No persuasive argument is now put forward to support the relevance to this case of the suggestion in the Restatement that, inasmuch as a losing party might be dissuaded from taking an appeal because of the likelihood that an appellate court would sustain at least one of two or more alternative grounds on which the decision below had been predicated, such alternative determinations might not be exposed to appellate review (a safeguard as to their correctness), and therefore the rule of issue preclusion should not be applied to them. Nor is any argument now based on the related notion that there might similarly be little motivation to take an appeal from an alleged error which had no effect on the judgment. Indeed in the context of negligence litigation involving interrelated fact situations these suppositions may be unrealistic. As to the suggestion that to require Malloy to have appealed would be to waste judicial time, it appears that an appeal would be less time consuming and at a less beleaguered level of our court system than would be true in consequence of the new trial which the dissenters would grant.

But there is another element of validating authenticity to Judge MORIARTY's alternative finding of contributory negligence on the part of each claimant. It is accurate to observe, of course, that the dismissal of the claims could have been upheld on appeal had the appellate court affirmed the trial court's finding of no negligence on the part of the State. That, however, in the circumstances presented could not be considered a foregone conclusion, especially in view of the broader authority of the Appellate Division to substitute its view of the facts on an appeal from a decision of the court following a nonjury trial in the Court of Claims than would be true on appeal from the verdict of a jury. From all that appears, it seems likely that Judge MORIARTY thought it prudent in the discharge of his judicial responsibility, following the five-day trial, to make full-blown findings both on the issue of negligence and on the issue of contributory negligence. In the event that the Appellate Division were to disagree on the finding of no negligence, the appeal could still be properly disposed on the basis of the court's finding of contributory negligence, without the necessity of remittal for a new trial.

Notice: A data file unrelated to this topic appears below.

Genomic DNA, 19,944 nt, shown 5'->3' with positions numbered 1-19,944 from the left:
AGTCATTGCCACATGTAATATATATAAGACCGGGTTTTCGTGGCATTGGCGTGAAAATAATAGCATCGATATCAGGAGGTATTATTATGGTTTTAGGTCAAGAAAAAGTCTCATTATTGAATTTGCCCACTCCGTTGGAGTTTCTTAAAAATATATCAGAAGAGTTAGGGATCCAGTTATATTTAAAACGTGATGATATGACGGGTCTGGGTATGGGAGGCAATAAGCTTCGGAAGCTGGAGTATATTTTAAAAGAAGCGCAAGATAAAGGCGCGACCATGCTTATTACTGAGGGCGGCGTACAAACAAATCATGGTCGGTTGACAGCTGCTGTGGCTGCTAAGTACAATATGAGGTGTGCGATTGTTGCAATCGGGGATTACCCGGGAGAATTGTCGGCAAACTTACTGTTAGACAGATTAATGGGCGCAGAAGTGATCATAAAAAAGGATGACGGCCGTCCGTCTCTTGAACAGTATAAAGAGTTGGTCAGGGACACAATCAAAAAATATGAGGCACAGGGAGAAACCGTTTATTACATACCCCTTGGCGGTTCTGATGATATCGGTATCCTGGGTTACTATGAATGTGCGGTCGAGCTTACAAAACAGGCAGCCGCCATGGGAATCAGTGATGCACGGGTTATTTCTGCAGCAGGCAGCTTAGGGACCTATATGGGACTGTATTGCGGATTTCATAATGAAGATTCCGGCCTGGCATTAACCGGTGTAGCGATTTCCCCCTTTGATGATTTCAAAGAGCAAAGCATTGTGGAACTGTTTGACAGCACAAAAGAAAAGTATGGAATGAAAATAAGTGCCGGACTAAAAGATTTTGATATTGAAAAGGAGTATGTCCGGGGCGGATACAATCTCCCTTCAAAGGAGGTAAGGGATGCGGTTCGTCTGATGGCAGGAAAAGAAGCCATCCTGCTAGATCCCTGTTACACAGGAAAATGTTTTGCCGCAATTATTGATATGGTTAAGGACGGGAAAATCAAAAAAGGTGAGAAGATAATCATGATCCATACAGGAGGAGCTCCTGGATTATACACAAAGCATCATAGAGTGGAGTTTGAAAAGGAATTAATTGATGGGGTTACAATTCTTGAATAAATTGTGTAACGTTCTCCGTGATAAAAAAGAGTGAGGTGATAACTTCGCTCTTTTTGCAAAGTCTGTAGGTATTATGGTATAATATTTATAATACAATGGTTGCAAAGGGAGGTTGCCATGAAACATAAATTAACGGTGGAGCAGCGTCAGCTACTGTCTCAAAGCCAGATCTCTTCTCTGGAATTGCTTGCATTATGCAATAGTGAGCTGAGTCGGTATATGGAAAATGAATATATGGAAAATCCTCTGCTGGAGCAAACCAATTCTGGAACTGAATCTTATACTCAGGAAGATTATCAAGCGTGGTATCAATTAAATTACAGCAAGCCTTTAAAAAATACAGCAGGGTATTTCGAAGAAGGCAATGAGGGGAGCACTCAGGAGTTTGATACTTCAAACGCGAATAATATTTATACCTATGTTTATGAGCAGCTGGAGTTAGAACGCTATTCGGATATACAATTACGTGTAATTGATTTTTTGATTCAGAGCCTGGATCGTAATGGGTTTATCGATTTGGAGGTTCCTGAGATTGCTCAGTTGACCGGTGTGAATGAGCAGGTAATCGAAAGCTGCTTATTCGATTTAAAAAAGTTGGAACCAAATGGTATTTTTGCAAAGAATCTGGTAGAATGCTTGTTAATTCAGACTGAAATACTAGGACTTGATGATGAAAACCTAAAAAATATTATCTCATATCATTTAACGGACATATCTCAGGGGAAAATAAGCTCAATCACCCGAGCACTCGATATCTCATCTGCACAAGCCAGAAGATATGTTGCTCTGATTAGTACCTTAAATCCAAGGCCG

For the reasons stated, and without intending to enunciate any broad rule, we hold in this instance that the rule of issue preclusion is applicable notwithstanding that in a precise sense the issue precluded was the subject of only an alternative determination by the trial court. The issue was fully litigated, and the party precluded had full opportunity to be heard and was in no way, motivationally or procedurally, restricted or inhibited in the presentation of his position. Additionally, and critically in our view, the decision of the trial court gives significant internal evidence of the thorough and careful deliberation by that court, both in its consideration of the proof introduced and of the applicable law, and the determination made, although recognized to be an alternative, served a substantial operational purpose in the judicial process, thus negativing any conclusion that the trial court's resolution was casual or of any lesser quality than had the outcome of the trial depended solely on this issue. (Sheldon v Edwards, 35 N.Y. 279.) We distinguish Halpern v Schwartz ( 426 F.2d 102, 106) in which it was held that "when a prior judgment adjudicating one a bankrupt rests on two or more independent alternative grounds, it is not conclusive as to issues in trial of objections to discharge which issues were necessarily found in order to establish only one of those grounds". The court reasoned that it would be particularly unwise to apply the rule of issue preclusion to determinations made in the predischarge stages of bankruptcy litigation. (See, also, Developments in the Law — Res Judicata, 65 Harv L Rev 818, 845-847.)

It is noted that, according to the Restatement, had an appellate court upheld both determinations made by the trial court, notwithstanding that they were no less alternative, the rule of issue preclusion would apply (Restatement, Judgments 2d, § 68, Comment o [Tent Draft No. 4 (April 15, 1977)], p 17).